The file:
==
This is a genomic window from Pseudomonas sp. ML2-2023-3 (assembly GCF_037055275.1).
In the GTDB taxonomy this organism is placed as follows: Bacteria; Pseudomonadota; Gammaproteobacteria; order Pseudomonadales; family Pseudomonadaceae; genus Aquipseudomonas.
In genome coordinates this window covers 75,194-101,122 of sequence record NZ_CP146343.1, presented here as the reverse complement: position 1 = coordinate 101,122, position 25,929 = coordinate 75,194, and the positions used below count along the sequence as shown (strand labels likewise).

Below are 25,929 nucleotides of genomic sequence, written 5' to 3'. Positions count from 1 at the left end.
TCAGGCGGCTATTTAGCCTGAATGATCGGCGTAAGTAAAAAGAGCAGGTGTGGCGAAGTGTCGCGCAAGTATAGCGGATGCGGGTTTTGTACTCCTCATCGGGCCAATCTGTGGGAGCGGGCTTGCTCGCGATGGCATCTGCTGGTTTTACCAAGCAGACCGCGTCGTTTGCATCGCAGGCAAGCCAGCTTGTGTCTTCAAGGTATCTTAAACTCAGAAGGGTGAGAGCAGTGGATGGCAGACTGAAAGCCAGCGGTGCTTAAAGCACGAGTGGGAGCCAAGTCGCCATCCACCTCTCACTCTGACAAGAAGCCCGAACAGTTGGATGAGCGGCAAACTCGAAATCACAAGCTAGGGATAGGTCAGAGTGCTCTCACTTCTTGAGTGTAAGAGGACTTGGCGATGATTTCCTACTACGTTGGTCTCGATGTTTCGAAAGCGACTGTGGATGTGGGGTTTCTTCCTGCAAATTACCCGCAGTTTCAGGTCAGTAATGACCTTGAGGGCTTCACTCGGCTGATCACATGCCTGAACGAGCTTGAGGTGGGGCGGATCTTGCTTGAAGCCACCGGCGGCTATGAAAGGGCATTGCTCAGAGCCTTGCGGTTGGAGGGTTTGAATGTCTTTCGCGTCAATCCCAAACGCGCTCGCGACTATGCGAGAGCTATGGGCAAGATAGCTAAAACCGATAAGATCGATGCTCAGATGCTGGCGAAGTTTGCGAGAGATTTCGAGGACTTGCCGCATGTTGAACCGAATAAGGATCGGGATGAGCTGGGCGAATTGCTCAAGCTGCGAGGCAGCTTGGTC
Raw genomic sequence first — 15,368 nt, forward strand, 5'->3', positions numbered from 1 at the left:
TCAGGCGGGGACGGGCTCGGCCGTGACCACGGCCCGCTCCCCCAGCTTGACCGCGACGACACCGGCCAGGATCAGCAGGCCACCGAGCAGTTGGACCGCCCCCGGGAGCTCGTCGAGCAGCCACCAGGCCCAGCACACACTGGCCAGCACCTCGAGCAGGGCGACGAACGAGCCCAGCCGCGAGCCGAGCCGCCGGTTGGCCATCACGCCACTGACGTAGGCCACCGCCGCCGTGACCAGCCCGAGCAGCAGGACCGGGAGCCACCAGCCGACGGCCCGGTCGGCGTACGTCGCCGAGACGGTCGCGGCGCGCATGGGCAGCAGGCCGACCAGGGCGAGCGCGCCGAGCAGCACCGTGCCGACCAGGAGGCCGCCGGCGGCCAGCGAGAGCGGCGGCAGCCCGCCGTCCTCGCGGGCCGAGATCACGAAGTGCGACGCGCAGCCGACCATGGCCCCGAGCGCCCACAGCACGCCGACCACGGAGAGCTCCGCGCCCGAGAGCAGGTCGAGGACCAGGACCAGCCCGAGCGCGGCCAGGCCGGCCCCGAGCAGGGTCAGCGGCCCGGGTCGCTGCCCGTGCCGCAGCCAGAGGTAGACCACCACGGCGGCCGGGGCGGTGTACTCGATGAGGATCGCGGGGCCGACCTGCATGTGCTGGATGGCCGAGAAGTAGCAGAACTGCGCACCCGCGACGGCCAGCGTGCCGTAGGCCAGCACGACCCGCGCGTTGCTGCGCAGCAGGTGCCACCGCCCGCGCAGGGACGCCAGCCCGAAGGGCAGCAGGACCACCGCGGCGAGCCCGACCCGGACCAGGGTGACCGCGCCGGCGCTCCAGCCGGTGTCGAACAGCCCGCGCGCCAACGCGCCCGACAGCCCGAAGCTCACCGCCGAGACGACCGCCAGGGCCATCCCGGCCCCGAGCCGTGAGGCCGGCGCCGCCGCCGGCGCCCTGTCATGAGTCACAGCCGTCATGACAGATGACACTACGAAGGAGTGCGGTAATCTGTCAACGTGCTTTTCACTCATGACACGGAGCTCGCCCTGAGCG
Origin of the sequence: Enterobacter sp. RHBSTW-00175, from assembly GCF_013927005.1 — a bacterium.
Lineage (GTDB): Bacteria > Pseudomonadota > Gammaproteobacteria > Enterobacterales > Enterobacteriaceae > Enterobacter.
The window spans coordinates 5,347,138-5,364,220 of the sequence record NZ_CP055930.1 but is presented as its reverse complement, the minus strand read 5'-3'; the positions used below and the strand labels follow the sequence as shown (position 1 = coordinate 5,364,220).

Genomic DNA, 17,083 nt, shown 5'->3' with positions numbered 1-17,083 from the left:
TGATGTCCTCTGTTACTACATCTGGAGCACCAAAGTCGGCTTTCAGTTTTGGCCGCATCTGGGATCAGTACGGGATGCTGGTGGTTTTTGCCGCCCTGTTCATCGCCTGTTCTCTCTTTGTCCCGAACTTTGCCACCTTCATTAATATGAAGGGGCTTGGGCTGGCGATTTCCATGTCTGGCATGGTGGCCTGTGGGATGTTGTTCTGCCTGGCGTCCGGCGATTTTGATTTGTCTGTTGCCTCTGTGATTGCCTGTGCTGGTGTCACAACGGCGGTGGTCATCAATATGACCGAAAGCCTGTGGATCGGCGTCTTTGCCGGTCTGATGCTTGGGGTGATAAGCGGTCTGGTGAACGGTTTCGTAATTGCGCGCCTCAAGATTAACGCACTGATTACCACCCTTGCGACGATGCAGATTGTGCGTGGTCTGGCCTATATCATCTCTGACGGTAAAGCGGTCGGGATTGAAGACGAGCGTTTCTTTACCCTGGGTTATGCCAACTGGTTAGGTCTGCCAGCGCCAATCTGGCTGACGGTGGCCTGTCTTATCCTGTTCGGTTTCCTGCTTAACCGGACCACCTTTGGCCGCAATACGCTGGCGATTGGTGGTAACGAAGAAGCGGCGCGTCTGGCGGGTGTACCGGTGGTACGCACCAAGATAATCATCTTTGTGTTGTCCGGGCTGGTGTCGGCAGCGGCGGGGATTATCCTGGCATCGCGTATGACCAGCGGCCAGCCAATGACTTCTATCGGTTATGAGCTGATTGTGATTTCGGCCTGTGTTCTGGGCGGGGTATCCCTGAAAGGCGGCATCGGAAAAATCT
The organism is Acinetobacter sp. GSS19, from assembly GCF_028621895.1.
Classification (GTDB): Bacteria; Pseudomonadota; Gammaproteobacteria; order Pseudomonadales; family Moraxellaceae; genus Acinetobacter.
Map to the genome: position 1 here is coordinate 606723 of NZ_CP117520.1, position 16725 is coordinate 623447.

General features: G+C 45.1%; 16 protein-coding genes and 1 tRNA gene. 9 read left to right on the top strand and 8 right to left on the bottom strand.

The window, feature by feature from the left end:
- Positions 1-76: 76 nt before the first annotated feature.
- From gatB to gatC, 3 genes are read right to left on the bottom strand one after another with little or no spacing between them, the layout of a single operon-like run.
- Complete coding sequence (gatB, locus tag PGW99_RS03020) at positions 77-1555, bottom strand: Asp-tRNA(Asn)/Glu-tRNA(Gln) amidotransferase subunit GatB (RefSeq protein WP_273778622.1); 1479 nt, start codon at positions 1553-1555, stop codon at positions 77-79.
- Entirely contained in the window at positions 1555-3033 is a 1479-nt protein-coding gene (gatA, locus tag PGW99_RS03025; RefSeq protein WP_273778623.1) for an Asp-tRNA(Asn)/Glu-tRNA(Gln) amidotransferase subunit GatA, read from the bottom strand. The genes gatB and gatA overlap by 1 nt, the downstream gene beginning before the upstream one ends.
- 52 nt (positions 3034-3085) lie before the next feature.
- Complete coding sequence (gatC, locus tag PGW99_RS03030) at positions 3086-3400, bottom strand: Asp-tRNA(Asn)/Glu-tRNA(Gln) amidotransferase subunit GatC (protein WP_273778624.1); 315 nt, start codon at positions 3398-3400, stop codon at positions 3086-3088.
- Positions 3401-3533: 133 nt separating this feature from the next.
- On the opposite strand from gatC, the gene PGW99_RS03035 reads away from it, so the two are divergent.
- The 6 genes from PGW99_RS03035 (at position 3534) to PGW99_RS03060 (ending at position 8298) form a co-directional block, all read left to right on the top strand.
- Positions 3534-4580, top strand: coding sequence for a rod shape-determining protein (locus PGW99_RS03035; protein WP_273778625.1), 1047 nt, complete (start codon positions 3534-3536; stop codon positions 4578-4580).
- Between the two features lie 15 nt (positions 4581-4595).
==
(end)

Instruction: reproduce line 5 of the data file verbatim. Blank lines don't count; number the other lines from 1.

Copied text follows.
TCAGGCGGCTATTTAGCCTGAATGATCGGCGTAAGTAAAAAGAGCAGGTGTGGCGAAGTGTCGCGCAAGTATAGCGGATGCGGGTTTTGTACTCCTCATCGGGCCAATCTGTGGGAGCGGGCTTGCTCGCGATGGCATCTGCTGGTTTTACCAAGCAGACCGCGTCGTTTGCATCGCAGGCAAGCCAGCTTGTGTCTTCAAGGTATCTTAAACTCAGAAGGGTGAGAGCAGTGGATGGCAGACTGAAAGCCAGCGGTGCTTAAAGCACGAGTGGGAGCCAAGTCGCCATCCACCTCTCACTCTGACAAGAAGCCCGAACAGTTGGATGAGCGGCAAACTCGAAATCACAAGCTAGGGATAGGTCAGAGTGCTCTCACTTCTTGAGTGTAAGAGGACTTGGCGATGATTTCCTACTACGTTGGTCTCGATGTTTCGAAAGCGACTGTGGATGTGGGGTTTCTTCCTGCAAATTACCCGCAGTTTCAGGTCAGTAATGACCTTGAGGGCTTCACTCGGCTGATCACATGCCTGAACGAGCTTGAGGTGGGGCGGATCTTGCTTGAAGCCACCGGCGGCTATGAAAGGGCATTGCTCAGAGCCTTGCGGTTGGAGGGTTTGAATGTCTTTCGCGTCAATCCCAAACGCGCTCGCGACTATGCGAGAGCTATGGGCAAGATAGCTAAAACCGATAAGATCGATGCTCAGATGCTGGCGAAGTTTGCGAGAGATTTCGAGGACTTGCCGCATGTTGAACCGAATAAGGATCGGGATGAGCTGGGCGAATTGCTCAAGCTGCGAGGCAGCTTGGTC